My dinner plan for NYE was to roast Cornish hens. Instead, we decided to take it easy and just have a bunch of appetizers while waiting to kick 2020 in the behind. (As much as 2020 brought tremendous blessings in the midst of the storm, it still goes down in history as a very yucky year!)
I thawed the hens out already and needed to roast them. I am glad that I did! I always forget how easy it is to cook Cornish hens. The best part is looking as if I am such a great chef in my kitchen in coming up with such an elegant dish. In reality, roasting Cornish hens is so simple and can be a one pot dish is you choose to do so. It is also a great comforting winter dish.
I have roasted Cornish hens a couple of times over the years and they were always a hit. This time around I used Jo Cooks cornish hen recipe because hers was the simplest recipe I found. I did not want to make gravy or use wine. Hers just use herbs, lemon and spices that I already have in my pantry. The recipe also calls for rosemary which I have growing in my front yard for years. It is a big bush and I have been wanting to use it in my cooking. I went outside despite the rain and cold and snipped away at the rosemary bush. I went back to my kitchen feeling like a chef using freshly cut herbs in my cooking. LOL!
Before I share the recipe that I adapted from Jo Cooks, let me just say that the hens came out juicy, moist and flavorful. (You ask, what are Cornish hens? If you see what look like miniature chickens in the poultry section or butcher shop, those are probably most likely Cornish hens. They are a particular breed of poultry and only weigh 1-2 lbs. And they taste like chicken. Unlike chicken, since Cornish hens are tiny, you can enjoy all the parts of the hen in one sitting, if you choose to eat the entire bird. You can have the wings, thighs, drumstick, breast, etc. I do not know about you but I cannot finish an entire chicken in one meal. I only managed to eat just half of one of the hens that I cooked.
Here is my version of roasted cornish hens with potatoes. Check out Jo Cooks blog for more comprehensvie information which by the way is a delightful cooking blog. Thank you, Jo Cooks for this recipe.
ROASTED CORNISH HENS AND POTATOES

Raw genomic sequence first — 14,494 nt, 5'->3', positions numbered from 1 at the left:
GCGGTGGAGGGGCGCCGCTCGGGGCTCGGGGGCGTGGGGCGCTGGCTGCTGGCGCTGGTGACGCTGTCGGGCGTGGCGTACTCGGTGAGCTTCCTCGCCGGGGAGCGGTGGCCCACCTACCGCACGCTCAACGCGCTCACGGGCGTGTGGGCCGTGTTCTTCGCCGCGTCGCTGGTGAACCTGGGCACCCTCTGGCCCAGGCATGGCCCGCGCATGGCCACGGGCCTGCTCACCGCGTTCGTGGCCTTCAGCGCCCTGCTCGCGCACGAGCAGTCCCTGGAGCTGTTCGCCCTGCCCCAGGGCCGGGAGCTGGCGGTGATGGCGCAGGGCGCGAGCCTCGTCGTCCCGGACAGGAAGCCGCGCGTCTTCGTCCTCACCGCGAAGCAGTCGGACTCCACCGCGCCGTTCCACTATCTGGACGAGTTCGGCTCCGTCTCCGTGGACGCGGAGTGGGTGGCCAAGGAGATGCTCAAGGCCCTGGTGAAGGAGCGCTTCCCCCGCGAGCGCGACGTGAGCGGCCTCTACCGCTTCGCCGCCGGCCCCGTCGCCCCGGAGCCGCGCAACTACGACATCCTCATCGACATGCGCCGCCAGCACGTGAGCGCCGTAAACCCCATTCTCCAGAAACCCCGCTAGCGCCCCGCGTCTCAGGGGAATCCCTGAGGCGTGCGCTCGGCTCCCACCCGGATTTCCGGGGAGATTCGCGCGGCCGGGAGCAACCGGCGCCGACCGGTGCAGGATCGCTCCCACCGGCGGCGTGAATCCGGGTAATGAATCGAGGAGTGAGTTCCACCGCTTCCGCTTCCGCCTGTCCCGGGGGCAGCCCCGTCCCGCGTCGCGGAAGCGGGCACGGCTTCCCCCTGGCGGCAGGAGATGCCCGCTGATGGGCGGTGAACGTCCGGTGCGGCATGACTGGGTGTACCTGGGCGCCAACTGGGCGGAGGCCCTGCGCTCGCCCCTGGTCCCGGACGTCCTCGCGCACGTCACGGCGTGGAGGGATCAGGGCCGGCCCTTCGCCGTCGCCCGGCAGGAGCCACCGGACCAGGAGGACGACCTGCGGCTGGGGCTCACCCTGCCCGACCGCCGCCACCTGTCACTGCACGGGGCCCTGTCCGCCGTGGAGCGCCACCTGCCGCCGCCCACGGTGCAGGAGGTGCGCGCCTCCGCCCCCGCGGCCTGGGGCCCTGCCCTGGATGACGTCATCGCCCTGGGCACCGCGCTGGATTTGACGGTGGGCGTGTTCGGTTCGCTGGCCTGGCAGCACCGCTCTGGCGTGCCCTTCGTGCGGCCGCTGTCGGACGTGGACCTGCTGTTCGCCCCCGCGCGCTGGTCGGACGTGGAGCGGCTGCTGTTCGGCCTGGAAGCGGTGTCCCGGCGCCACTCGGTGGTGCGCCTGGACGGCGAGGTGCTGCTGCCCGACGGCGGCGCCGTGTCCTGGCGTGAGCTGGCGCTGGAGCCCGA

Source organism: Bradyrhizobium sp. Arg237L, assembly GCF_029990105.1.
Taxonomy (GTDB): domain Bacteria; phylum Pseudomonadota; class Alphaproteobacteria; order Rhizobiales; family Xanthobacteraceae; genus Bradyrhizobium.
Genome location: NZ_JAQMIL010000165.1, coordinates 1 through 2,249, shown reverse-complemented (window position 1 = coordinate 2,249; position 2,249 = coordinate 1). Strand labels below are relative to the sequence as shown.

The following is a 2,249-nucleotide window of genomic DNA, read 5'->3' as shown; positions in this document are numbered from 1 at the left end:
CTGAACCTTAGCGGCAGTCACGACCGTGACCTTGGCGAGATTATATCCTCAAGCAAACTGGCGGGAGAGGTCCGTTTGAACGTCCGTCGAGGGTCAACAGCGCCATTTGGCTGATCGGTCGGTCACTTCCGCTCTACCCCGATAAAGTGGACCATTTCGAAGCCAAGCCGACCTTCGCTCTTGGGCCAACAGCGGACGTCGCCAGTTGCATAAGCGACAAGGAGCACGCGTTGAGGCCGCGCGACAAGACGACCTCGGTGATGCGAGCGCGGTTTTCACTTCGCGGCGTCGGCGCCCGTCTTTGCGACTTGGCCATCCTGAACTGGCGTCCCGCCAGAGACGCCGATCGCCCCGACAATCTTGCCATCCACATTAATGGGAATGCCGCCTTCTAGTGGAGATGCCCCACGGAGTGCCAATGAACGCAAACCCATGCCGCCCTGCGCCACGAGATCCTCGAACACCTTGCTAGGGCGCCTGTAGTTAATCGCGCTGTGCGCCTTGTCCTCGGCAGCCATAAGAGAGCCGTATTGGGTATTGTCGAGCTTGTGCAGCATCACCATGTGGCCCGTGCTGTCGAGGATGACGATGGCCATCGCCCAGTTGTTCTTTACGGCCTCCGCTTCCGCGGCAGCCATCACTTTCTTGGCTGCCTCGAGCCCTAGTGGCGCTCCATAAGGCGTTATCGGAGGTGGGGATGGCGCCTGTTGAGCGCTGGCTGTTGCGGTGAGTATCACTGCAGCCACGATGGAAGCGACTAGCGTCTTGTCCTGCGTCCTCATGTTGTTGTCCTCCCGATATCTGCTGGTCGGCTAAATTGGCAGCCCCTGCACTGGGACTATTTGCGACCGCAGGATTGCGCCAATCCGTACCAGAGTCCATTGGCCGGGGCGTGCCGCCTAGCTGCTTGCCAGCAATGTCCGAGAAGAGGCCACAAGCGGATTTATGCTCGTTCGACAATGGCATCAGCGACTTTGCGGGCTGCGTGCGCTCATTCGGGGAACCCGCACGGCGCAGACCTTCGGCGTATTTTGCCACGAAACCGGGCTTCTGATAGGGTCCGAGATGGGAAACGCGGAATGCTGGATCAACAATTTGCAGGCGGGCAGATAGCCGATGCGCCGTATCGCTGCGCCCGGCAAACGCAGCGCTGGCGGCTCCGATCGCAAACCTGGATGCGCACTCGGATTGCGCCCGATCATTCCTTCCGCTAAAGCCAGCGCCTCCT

- 2 whole cornish hens
- 2-3 sprigs of rosemary for roasting (plus more sprigs for garnish, optional)
- 1 red onion, cut in quarters
- 1 whole head of garlic, peeled
- 1 lemon, sliced (plus 1 more for garnish, optional)
- 6 or more baby potatoes, washed *See my notes
- 2 tablespoons Extra Virgin Olive Oil (EVOO)
- Salt and pepper to taste (for the potatoes)
- 1 tablespoon Italian seasoning
- 2 teaspoon paprika
- 1 teaspoon garlic powder
- Preheat oven to 425 degrees Fahrenheit.
- Combine the spices for the dry rub in a small bowl.
- Pat the hens dry with paper towels. Rub the spices all over the cornish hens including the cavities.
- Place the lemons, garlic, onions and rosemary sprigs in the roasting pan. Place the hens on top of the vegetables. Stuff some of the lemon, garlic, onions and rosemary inside the cavity of the cornish hens.
- Season the baby potatoes with salt and pepper and place around the hens.
- Drizzle EVOO all over the hens and potatoes.
- Bake for 50 to 60 minutes in the preheated oven. (Instant-read thermometer should read 165°F when inserted into the thickest part of the breast without touching the bone.)
- Remove the hens and potatoes from the oven. Let the cornish hens rest for 20 minutes before slicing. (The potatoes should be tender by this time. Pierce with a fork to try for doneness.)
- Garnish with lemon and rosemary sprigs (optional).
- Serve the hens whole or cut in half with piping hot potatoes and drizzle fat from roasting.
- Add pepper flakes if you want to add heat to the rub.
- Taste the dry rub to determine if it needs more salt or pepper. Adjust the spices.
- Use baby potatoes as they are creamy and there is no need to peel them before cooking. Otherwise, if using big potatoes such as Idaho potatoes, wash, peel and slice into quarters before adding to the roasting pan.